"We receive weekly enquiries about where the raw materials for our products come from," says Juha Huusko, director responsible for Kesko's wood sourcing. "There have been cases around the world where wood has been sourced unsustainably or in violation of regulations. We therefore feel that it is important for our customers to know where our raw materials come from."
Kesko has chosen two Finnish Cello wall panel products as a game changer towards even more transparent operations. In cooperation with UPM Timber, the production and supply chain of the wall panels available in K-Rauta building and home improvement stores has been made transparent from the forest to the store shelf.
"With these products, we not only want to respond to the growing consumer understanding and demand for responsible building materials, but also to show the way for the whole industry," says Huusko.
Circle of sustainability
If you draw a circle of around 100 kilometers in diameter around UPM Timber's Korkeakoski sawmill in Juupajoki, Finland, you can see the area where the raw materials for Cello panels originate. This is the Korkeakoski sawmill’s woodsourcing area. UPM Timber does not source wood just anywhere but selects areas in the region where forestry can be carried out in a sustainable way.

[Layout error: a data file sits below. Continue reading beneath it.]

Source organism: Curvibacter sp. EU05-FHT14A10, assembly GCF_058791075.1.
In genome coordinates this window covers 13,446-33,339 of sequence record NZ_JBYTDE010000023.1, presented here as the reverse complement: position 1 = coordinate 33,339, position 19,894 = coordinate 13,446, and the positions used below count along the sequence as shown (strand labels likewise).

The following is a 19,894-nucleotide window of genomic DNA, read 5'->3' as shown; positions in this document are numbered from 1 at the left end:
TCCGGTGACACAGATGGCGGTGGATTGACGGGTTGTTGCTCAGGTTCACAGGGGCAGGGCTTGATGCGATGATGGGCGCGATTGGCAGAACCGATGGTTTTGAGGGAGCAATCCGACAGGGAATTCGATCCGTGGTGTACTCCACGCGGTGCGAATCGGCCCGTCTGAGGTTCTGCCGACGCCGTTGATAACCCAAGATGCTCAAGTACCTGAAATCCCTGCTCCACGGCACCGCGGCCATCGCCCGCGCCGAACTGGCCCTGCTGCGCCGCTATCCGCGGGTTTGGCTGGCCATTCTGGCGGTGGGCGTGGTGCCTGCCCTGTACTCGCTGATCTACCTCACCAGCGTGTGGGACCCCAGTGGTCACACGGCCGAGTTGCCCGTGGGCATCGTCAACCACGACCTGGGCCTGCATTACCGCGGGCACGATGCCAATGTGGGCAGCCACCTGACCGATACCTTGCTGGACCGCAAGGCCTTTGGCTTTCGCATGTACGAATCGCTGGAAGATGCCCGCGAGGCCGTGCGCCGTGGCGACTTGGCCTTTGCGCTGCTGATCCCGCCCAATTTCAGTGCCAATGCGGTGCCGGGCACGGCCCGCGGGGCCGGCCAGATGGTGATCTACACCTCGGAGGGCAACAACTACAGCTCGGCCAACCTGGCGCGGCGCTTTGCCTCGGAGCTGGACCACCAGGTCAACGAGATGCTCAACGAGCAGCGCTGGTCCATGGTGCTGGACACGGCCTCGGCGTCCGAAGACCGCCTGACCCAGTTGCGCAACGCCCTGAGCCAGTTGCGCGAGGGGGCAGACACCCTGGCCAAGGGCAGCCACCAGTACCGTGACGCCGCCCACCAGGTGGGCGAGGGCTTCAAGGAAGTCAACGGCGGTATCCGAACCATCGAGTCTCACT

"We are highly committed to forest well-being, biodiversity and regeneration. When one tree is felled, UPM always plants four new stems to replace it," says Mikko Hyvärinen, Sales Director at UPM Timber.
From wood to panels
The logs collected from the wood sourcing area are taken to Korkeakoski, where they are turned into sawn timber. UPM Timber has produced all its sawn timber fossil-free since 2020: all heat, steam and electricity are produced with renewable energy. The internal logistics of the sawmills will also become fossil-free in spring 2023.
From Korkeakoski sawmill, the timber will travel to E.T. Listat Oy in Ylivieska for further processing into panels.
"The by-products of the planing process will be used to make pellets and wood chips for energy use in a bio-power plant on the same site. The production of panels does not generate any waste material," says Hyvärinen.
Finally, E.T. Listat makes the end assemblies, paints, and packs the finished Cello products for export to K-Rauta hardware stores.
Huusko says that around 80 per cent of the total carbon footprint of Kesko's operations comes from the production of the products. Promoting products such as Cello wall panels is an effective way to reduce the overall carbon footprint of Kesko.
“Cello panels are a good example of domestic products that are responsibly manufactured throughout. The closer the raw materials and products come from, the lower the climate impact. In addition, the panels can decorate walls for decades and store carbon dioxide throughout their life cycle," Huusko concludes.
The production chain of these Cello panels is transparent from the forest to the store shelf (in Finnish):
Want to know the climate impact of your chosen UPM Timber product? Try the Carbon Footprint Calculator!